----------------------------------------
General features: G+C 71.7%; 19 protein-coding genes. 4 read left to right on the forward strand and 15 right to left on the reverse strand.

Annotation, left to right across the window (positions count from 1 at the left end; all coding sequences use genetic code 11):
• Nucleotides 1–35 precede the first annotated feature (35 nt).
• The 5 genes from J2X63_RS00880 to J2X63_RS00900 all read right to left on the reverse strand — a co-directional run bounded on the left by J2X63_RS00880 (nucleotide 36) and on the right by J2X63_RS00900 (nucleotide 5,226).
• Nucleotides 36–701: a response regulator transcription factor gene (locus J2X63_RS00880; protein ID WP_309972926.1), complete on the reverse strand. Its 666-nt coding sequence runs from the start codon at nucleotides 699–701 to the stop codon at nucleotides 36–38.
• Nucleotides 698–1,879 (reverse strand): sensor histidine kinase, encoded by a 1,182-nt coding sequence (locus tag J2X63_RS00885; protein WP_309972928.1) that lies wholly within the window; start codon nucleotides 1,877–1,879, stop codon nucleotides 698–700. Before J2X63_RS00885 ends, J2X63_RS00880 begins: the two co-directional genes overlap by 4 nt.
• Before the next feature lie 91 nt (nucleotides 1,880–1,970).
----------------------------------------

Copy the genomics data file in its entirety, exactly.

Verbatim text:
General features: G+C 71.7%; 19 protein-coding genes. 4 read left to right on the forward strand and 15 right to left on the reverse strand.

Annotation, left to right across the window (positions count from 1 at the left end; all coding sequences use genetic code 11):
• Nucleotides 1–35 precede the first annotated feature (35 nt).
• The 5 genes from J2X63_RS00880 to J2X63_RS00900 all read right to left on the reverse strand — a co-directional run bounded on the left by J2X63_RS00880 (nucleotide 36) and on the right by J2X63_RS00900 (nucleotide 5,226).
• Nucleotides 36–701: a response regulator transcription factor gene (locus J2X63_RS00880; protein ID WP_309972926.1), complete on the reverse strand. Its 666-nt coding sequence runs from the start codon at nucleotides 699–701 to the stop codon at nucleotides 36–38.
• Nucleotides 698–1,879 (reverse strand): sensor histidine kinase, encoded by a 1,182-nt coding sequence (locus tag J2X63_RS00885; protein WP_309972928.1) that lies wholly within the window; start codon nucleotides 1,877–1,879, stop codon nucleotides 698–700. Before J2X63_RS00885 ends, J2X63_RS00880 begins: the two co-directional genes overlap by 4 nt.
• Before the next feature lie 91 nt (nucleotides 1,880–1,970).